Diggers, Dragon festivals, Dragon Keeper's Handbook, Dragons, Dragons for Beginners, Endangered species, Jabberwocky, Lewis Carroll, Month of the Dragon, Pseudo dragons, Tree skimmers, WAFDE, William Morris
In Praise of the Rare and Unusual.
Not on one strand are all life’s jewels strung.
As many of you know, the world of Dragons is divided between the True Dragons (Western, Eastern, and Feathered) and the pseudo or lesser dragons. While the Big Three get most of the press, it is their lesser kin who most people come across on a daily basis and who effect their lives on a local level.
As with politics, so with Dragons: All Dragons are local.
So, on Jabberwocky Appreciation Day, we tip our hats to the rare and unusual the little known and oft-forgot gems of the draconic world.
Enumerating the more exotic pseudo dragons is a labor that would make Hercules go all fetal and suck his thumb. So I won’t even try. But I would like to talk briefly about two classes of p-ds, tree-skimmers and diggers, and trust that curiosity will lead you further. (House dragons get their own special day.)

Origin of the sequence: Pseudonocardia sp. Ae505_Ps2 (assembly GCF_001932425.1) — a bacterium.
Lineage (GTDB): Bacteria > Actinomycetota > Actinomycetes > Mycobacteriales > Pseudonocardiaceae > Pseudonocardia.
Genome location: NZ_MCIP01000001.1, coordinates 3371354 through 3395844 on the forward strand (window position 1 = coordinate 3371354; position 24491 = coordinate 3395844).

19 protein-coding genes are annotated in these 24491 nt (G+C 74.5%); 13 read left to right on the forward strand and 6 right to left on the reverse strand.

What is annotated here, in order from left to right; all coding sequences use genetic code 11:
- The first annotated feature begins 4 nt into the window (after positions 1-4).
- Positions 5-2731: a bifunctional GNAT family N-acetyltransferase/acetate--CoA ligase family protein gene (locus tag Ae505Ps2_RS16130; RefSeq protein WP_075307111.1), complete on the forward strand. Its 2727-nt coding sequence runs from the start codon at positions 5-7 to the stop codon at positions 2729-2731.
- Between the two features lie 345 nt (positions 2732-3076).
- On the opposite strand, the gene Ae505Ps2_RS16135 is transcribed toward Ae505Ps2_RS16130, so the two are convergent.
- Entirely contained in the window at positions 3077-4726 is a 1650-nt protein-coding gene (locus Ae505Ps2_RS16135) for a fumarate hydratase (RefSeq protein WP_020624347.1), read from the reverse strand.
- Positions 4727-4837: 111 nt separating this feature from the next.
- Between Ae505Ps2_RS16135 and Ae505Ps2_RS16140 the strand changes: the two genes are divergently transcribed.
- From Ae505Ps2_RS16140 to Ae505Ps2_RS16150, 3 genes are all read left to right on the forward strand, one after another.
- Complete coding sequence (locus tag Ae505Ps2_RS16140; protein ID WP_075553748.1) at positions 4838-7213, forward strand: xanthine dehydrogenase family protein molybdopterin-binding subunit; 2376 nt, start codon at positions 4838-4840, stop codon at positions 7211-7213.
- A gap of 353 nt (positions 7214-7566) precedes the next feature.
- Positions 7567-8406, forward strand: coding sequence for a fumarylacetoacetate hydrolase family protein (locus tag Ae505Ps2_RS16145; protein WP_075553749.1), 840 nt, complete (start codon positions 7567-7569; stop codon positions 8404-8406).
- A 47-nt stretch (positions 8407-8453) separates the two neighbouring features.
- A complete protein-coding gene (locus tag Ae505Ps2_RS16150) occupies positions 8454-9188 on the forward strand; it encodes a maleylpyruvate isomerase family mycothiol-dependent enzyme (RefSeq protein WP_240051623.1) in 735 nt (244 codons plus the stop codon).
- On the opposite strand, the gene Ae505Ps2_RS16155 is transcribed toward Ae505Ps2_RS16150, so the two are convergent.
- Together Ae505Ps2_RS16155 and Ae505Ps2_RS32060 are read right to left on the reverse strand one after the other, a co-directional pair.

Tree-skimmers, like the ropen and iaculus, are a family of small to medium-sized dragons presumed to be offshoots of the proto-dragons who survived the Triassic-Jurassic Extinction and took to the trees for safety and snacks. Found in broad-leaf, old-growth forests from temperate zones to the tropics, they seldom – if ever – descend to the forest floor. And why should they when everything from roost to nuts is right at their wingtips.
As we raze their natural habitats, these elusive fliers have adapted to jungles of concrete and steel becoming positively cosmopolitan. They dine on rats, pigeons, squirrels, and in harbor sites, gulls, joining birds of prey to keep those we consider vermin in check. Finding essential greens is more difficult. Taking advantage of human wastefulness, dragons will go dumpster-diving around supermarkets and restaurants as the need arises. More brazen individuals have been known to make aerial attacks on fruit stands and farmers’ markets, picking off choice bok choy or muskmelons and vanishing in a flash.